There is a well-known quote, often attributed to Sun Tzu in The Art of War, “Keep your friends close and your enemies closer.” Much more recently, in a tweet retweeted 32,115 times, Justin Bieber said to Cody Simpson, “I got your back, bro.”
Bieber’s darlingness diminishes daily; before our eyes he morphs into a Vanilla Ice, without that man’s fashion sense. He abandons a monkey – what would he do with our daughters?
But we can rebuild Bieber – sweeter, bigger, faster, stronger, younger, blonder. We’ll call him Cody Simpson, the golden Australian who is managed by the same Scooter Braun who looks after the careers of Bieber and Carly Rae Jepsen. Simpson arrived at Toronto’s Massey Hall in the middle of a flood, but the kid wasn’t worried. He lives on an island, and is a surfer to boot.
Waves? Why, he means to be the next one himself.
Bieber’s tweet was in support of Simpson’s upcoming second album, Surfer’s Paradise. The Down Under pop singer’s sold-out scream fest here was one of his remaining concerts before he joins up with Bieber’s indefatigable Believe tour as a supporting act. He’ll be back in that showdown capacity for a pair of appearances at Air Canada Centre (on July 25 and 26) and Ottawa’s Scotiabank Centre (July 23).
The first thing one notices when perusing the Australian’s audience at Massey is the tight demographic: The crowd is monolithically doe-eyed girlies, aged 13 to 16, with a few chaperone parents thrown in. Bieber’s audience skews much younger, even though he himself is 19, three years older than Simpson. Bieber, a bizarrely boyish man whose tattoos fail to age him upward, is a Baby singer to babies. He wears muscle shirts, but only as wishful thinking.
Simpson, on the other hand, is strikingly broad shouldered. An immodest but understandable flexer and poser, he wears sleeveless apparel exclusively.
Both he and Bieber were YouTube child sensations, and while Simpson sells nowhere near the amount of seats or music as the onetime swoop-haired Stratford, Ont., street-singer, he positions himself for a longer and steadier (if more modest) career.
At times, like Bieber, he engages in energetic and emotive boy-band pop, complete with rigid choreography. But where Bieber perilously veers toward a more stylized and trend-conscious brand of urban R&B, the safer Simpson often strums an acoustic guitar (and once even a ukulele).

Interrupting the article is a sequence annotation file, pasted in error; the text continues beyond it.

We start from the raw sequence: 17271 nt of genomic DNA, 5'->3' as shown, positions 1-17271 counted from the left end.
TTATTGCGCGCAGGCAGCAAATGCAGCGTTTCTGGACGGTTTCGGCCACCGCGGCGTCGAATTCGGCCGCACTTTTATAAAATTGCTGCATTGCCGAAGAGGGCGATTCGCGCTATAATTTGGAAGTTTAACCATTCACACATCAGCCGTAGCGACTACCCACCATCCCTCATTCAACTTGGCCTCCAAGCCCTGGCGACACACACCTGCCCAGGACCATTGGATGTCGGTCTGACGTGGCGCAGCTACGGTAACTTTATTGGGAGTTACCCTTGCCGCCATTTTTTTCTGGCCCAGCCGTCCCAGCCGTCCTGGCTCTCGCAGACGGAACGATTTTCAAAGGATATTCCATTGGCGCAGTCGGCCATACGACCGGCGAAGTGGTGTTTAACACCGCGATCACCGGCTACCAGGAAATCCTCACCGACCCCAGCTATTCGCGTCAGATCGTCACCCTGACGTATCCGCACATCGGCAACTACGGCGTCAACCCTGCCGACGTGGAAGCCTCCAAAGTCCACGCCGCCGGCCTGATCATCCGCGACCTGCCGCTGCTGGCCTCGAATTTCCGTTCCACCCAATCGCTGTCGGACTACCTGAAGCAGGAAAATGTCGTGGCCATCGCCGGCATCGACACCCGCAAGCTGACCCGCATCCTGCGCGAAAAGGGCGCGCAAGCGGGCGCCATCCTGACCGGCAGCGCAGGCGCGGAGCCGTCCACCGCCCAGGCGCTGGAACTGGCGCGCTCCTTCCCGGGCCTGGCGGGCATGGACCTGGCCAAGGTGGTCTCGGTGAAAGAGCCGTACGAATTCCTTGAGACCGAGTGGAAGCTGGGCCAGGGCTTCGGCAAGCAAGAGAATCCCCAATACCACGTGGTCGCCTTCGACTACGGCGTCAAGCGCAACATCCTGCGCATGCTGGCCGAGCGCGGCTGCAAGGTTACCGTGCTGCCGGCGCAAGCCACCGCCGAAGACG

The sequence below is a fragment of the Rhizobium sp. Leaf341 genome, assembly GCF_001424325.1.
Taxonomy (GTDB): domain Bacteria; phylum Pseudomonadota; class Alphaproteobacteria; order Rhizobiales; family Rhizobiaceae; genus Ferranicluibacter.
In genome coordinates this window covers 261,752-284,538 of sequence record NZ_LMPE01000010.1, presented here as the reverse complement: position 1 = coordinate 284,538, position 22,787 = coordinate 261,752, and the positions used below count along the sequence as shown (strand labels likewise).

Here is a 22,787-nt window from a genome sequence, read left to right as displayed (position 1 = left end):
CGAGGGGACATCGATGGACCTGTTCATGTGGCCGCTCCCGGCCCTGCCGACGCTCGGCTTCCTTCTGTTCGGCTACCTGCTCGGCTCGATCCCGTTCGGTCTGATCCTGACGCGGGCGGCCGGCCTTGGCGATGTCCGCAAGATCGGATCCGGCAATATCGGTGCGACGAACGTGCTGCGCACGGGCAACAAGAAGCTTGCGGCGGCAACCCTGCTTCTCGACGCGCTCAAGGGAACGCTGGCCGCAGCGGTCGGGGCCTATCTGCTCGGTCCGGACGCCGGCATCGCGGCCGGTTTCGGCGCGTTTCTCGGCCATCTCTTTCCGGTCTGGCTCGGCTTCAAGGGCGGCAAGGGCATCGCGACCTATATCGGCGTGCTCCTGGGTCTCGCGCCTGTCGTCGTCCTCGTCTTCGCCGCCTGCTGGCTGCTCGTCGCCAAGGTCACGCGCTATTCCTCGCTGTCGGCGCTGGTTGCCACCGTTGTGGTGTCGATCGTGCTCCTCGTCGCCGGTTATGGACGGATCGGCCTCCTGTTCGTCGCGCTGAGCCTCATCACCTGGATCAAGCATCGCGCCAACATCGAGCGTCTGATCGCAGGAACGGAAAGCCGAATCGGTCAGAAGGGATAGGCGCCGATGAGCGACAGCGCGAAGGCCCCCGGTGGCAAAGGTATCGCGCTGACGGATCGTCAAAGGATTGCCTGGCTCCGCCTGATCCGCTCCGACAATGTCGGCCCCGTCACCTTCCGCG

Also in the way of Bieber, Simpson invites a girl on stage to sit and be serenaded. At Massey, the poised teen, self-outfitted in white wings and halo, enjoyed the personal attention of Simpson’s syrupy non-charting single from 2011, Angel. She watched her hero with a mix of approval and bemusement, at one point nonchalantly knocking forward a tuft of his hair, presumably just because she preferred it that way. Simpson was casually charismatic, in comparison to the awkward stage interactions I’ve seen from Bieber.
Another crowd favourite was Pretty Brown Eyes, the lead single from Surfer’s Paradise (which should not be confused with the debut 2012 album Paradise). The song is sweet, and one didn’t get the sense that those in the audience with blue or green eyes felt slighted in any way.
By playing the surf card, Simpson looks past Bieber to the likes of singer-songwriters Jack Johnson and, perhaps, John Mayer. The new tracks are beachy, not blockbuster. While Bieber reads The Art of Swag, the time-on-his-side Simpson playfully kicks sand in his face and tries a different way of turning from teen dream to adult artist. Bieber watches closely, as well he should.